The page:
Working with and being so engrossed in all things equine, you get to know quite a few horses over the years – whether personally or through regular online and e-mail updates from proud riders and caretakers. And each year we say farewell to some of these cherished friends as they make their way across the Rainbow Bridge. Regardless of how they leave us, it is never easy, so doing or making something to help you remember your horse can be very therapeutic.
Physically grounded memories
Many people still want to keep their horses close to them in some form after they have passed. There are an abundance of ways to cherish the memory of your horse, and everyone goes about it in a slightly different way depending on their personal grief and remembrance processes. It could be a horseshoe in a drawer or a show halter on a coat hook, a dress sheet won at a show draped over a couch, or a personal creation displayed in a frame.
That physical item can act as a vessel for memories and stories, to be shared with others when they ask about it or simply to be recalled in your mind whenever you look at it.
I discovered horsehair pottery a few years ago while visiting a friend. She had a set of ornamental clay vases with intricate black designs on them that looked like rising smoke. Upon asking about them, I learned she had had one done for each of her horses, using strands of hair from their tails.
Potters make horsehair pottery by taking a clay creation of your choosing (everything from custom bowls and vases to pendants and frames) and laying strands of the horse’s hair against the clay when it’s at a certain temperature. The clay absorbs the carbon from the strands of hair in a unique design. It can be a neat way to bring your horse into your home.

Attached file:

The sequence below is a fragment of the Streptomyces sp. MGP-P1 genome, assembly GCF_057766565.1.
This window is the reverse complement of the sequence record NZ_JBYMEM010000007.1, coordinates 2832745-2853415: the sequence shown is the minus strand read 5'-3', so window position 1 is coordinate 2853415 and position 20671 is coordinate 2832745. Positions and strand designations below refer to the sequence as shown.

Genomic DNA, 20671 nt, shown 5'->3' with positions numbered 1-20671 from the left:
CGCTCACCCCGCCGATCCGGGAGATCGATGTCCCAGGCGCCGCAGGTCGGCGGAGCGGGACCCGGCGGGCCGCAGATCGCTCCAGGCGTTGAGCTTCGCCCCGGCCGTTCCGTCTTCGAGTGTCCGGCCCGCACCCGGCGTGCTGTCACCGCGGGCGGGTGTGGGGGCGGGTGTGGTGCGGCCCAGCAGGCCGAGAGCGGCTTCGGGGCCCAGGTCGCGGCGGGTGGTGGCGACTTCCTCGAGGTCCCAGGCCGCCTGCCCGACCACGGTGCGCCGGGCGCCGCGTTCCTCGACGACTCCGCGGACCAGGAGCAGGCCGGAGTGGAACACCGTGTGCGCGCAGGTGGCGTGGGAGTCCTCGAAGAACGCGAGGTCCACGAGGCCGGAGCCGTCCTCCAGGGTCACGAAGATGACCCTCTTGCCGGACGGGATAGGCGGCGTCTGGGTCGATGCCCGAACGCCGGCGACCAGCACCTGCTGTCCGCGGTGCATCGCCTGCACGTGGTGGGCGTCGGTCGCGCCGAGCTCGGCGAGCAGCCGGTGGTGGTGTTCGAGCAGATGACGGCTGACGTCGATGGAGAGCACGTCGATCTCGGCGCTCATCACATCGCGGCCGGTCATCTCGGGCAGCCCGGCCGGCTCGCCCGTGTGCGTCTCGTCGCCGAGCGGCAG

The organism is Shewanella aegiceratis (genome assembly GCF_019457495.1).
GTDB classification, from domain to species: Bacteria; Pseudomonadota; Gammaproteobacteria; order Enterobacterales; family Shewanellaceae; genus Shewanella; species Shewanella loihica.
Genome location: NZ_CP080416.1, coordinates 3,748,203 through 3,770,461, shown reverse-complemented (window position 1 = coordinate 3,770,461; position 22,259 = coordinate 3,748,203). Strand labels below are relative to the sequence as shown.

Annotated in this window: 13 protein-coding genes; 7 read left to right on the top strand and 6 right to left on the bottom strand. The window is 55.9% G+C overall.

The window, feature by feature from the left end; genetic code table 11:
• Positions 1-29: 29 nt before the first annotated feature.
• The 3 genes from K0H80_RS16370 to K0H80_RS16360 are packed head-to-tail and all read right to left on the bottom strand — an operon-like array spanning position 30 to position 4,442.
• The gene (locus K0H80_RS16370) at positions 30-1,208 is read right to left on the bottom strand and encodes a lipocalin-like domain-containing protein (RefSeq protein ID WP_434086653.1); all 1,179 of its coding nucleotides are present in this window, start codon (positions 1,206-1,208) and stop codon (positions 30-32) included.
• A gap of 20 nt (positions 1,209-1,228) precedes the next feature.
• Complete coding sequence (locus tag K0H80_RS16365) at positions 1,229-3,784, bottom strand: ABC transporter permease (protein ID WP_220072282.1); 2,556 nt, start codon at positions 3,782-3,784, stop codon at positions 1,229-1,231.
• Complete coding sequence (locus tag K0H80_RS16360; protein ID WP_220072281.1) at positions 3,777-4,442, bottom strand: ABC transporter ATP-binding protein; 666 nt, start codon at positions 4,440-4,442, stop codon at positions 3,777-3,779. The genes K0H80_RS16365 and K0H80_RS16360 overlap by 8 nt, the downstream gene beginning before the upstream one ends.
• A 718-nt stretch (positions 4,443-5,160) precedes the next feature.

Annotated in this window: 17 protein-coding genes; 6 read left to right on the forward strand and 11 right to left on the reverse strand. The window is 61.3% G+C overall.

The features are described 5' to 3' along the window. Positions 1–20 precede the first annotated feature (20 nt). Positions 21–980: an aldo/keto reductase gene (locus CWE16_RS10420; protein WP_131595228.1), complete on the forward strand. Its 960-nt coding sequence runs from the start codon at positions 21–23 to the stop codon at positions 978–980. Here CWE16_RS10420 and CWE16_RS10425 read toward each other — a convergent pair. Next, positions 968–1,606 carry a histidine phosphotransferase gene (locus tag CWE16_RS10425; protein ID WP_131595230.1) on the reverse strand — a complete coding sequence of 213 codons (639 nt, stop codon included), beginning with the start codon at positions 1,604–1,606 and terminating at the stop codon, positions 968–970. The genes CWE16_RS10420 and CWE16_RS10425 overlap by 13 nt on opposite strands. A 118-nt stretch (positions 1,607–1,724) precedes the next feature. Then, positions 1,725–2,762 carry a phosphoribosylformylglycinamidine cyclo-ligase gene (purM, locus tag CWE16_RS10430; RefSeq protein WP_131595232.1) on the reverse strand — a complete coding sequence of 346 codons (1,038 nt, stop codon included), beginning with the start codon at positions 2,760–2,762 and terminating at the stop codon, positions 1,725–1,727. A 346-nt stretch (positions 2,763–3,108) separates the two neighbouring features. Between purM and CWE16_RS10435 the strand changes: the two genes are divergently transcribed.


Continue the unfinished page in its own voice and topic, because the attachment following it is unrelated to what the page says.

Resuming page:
Shadow boxes can be easily designed with a kit, or to your own specifications by a framing and art store. You can include photos, shoes, ribbons or souvenirs from memorable shows and events, stall or halter plaques, rhythm beads that your horse wore, bridle charms – whatever you feel best represents your horse and the time you spent together.
As with anything, don’t get too caught up in trying to fit your horse’s whole life into a “box” – sometimes people get terribly worried and upset that they won’t be able to do justice to their horses. Put together a collaboration of your favorite things that, when you look at them, will bring you a warm feeling and hopefully a smile to your face, however small at first.
Putting together a scrapbook of the time you spent with your horse can be therapeutic for some, and painful for others. Take your time with it, and if you find it too difficult, there is no reason you can’t put it aside for a little while and come back to it at a later date.
You can include photos, horse show results or brochures, riding journal entries, articles in which your horse is mentioned, small souvenirs from shows or events, poems and quotes, lyrics from “your” theme song(s), DVDs with video coverage, drawings or sketches, certificates of accomplishment or registration, photos of offspring – anything you want to remember him by!